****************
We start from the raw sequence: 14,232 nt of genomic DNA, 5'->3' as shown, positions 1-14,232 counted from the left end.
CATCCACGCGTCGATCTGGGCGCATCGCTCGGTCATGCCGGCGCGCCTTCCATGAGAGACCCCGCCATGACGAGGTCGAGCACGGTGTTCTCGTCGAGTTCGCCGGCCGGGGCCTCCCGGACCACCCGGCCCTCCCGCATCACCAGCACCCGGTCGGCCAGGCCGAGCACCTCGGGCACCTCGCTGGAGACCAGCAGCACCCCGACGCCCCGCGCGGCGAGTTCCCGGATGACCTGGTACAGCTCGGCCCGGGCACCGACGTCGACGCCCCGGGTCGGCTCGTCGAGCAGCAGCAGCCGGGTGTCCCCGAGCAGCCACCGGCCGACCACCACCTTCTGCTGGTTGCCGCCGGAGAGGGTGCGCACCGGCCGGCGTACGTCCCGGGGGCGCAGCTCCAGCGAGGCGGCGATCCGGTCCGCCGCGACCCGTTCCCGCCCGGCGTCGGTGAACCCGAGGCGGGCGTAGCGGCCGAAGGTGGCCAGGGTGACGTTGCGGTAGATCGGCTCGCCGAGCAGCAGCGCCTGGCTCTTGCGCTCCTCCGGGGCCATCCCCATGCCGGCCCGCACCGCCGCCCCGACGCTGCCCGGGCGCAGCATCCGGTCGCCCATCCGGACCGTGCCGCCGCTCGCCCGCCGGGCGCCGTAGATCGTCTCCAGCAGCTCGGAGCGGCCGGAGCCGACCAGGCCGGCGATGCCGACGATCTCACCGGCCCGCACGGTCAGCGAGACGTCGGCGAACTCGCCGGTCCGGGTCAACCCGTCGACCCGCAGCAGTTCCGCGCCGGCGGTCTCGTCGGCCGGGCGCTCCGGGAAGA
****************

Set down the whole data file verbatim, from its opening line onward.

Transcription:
We start from the raw sequence: 14,232 nt of genomic DNA, 5'->3' as shown, positions 1-14,232 counted from the left end.
CATCCACGCGTCGATCTGGGCGCATCGCTCGGTCATGCCGGCGCGCCTTCCATGAGAGACCCCGCCATGACGAGGTCGAGCACGGTGTTCTCGTCGAGTTCGCCGGCCGGGGCCTCCCGGACCACCCGGCCCTCCCGCATCACCAGCACCCGGTCGGCCAGGCCGAGCACCTCGGGCACCTCGCTGGAGACCAGCAGCACCCCGACGCCCCGCGCGGCGAGTTCCCGGATGACCTGGTACAGCTCGGCCCGGGCACCGACGTCGACGCCCCGGGTCGGCTCGTCGAGCAGCAGCAGCCGGGTGTCCCCGAGCAGCCACCGGCCGACCACCACCTTCTGCTGGTTGCCGCCGGAGAGGGTGCGCACCGGCCGGCGTACGTCCCGGGGGCGCAGCTCCAGCGAGGCGGCGATCCGGTCCGCCGCGACCCGTTCCCGCCCGGCGTCGGTGAACCCGAGGCGGGCGTAGCGGCCGAAGGTGGCCAGGGTGACGTTGCGGTAGATCGGCTCGCCGAGCAGCAGCGCCTGGCTCTTGCGCTCCTCCGGGGCCATCCCCATGCCGGCCCGCACCGCCGCCCCGACGCTGCCCGGGCGCAGCATCCGGTCGCCCATCCGGACCGTGCCGCCGCTCGCCCGCCGGGCGCCGTAGATCGTCTCCAGCAGCTCGGAGCGGCCGGAGCCGACCAGGCCGGCGATGCCGACGATCTCACCGGCCCGCACGGTCAGCGAGACGTCGGCGAACTCGCCGGTCCGGGTCAACCCGTCGACCCGCAGCAGTTCCGCGCCGGCGGTCTCGTCGGCCGGGCGCTCCGGGAAGA